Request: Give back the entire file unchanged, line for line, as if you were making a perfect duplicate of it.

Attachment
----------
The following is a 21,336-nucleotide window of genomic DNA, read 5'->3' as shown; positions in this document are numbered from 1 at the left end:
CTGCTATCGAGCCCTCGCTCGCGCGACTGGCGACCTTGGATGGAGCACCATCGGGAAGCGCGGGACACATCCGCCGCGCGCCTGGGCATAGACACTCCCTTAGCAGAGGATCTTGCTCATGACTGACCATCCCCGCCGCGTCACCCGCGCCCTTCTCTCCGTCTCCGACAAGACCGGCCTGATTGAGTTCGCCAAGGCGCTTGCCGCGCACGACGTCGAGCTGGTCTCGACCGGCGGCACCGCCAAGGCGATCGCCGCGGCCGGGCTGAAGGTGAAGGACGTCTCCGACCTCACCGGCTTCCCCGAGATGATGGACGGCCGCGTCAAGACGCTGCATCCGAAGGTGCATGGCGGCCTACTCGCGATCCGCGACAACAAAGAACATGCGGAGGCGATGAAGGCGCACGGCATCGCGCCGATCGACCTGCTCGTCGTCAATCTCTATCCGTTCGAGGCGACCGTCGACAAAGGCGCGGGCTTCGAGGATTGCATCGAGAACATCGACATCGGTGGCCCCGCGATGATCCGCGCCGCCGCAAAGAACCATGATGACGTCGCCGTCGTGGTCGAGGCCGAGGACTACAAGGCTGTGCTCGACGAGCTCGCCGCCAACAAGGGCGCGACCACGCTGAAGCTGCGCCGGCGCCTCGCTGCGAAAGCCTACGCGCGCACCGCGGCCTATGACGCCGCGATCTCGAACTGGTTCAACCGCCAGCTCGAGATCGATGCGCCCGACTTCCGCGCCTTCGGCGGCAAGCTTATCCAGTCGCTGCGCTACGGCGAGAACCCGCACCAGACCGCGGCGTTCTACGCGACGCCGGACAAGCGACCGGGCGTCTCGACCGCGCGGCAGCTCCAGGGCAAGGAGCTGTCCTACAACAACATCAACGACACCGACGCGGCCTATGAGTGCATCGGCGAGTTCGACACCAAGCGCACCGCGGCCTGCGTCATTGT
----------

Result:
The following is a 21,336-nucleotide window of genomic DNA, read 5'->3' as shown; positions in this document are numbered from 1 at the left end:
CTGCTATCGAGCCCTCGCTCGCGCGACTGGCGACCTTGGATGGAGCACCATCGGGAAGCGCGGGACACATCCGCCGCGCGCCTGGGCATAGACACTCCCTTAGCAGAGGATCTTGCTCATGACTGACCATCCCCGCCGCGTCACCCGCGCCCTTCTCTCCGTCTCCGACAAGACCGGCCTGATTGAGTTCGCCAAGGCGCTTGCCGCGCACGACGTCGAGCTGGTCTCGACCGGCGGCACCGCCAAGGCGATCGCCGCGGCCGGGCTGAAGGTGAAGGACGTCTCCGACCTCACCGGCTTCCCCGAGATGATGGACGGCCGCGTCAAGACGCTGCATCCGAAGGTGCATGGCGGCCTACTCGCGATCCGCGACAACAAAGAACATGCGGAGGCGATGAAGGCGCACGGCATCGCGCCGATCGACCTGCTCGTCGTCAATCTCTATCCGTTCGAGGCGACCGTCGACAAAGGCGCGGGCTTCGAGGATTGCATCGAGAACATCGACATCGGTGGCCCCGCGATGATCCGCGCCGCCGCAAAGAACCATGATGACGTCGCCGTCGTGGTCGAGGCCGAGGACTACAAGGCTGTGCTCGACGAGCTCGCCGCCAACAAGGGCGCGACCACGCTGAAGCTGCGCCGGCGCCTCGCTGCGAAAGCCTACGCGCGCACCGCGGCCTATGACGCCGCGATCTCGAACTGGTTCAACCGCCAGCTCGAGATCGATGCGCCCGACTTCCGCGCCTTCGGCGGCAAGCTTATCCAGTCGCTGCGCTACGGCGAGAACCCGCACCAGACCGCGGCGTTCTACGCGACGCCGGACAAGCGACCGGGCGTCTCGACCGCGCGGCAGCTCCAGGGCAAGGAGCTGTCCTACAACAACATCAACGACACCGACGCGGCCTATGAGTGCATCGGCGAGTTCGACACCAAGCGCACCGCGGCCTGCGTCATTGT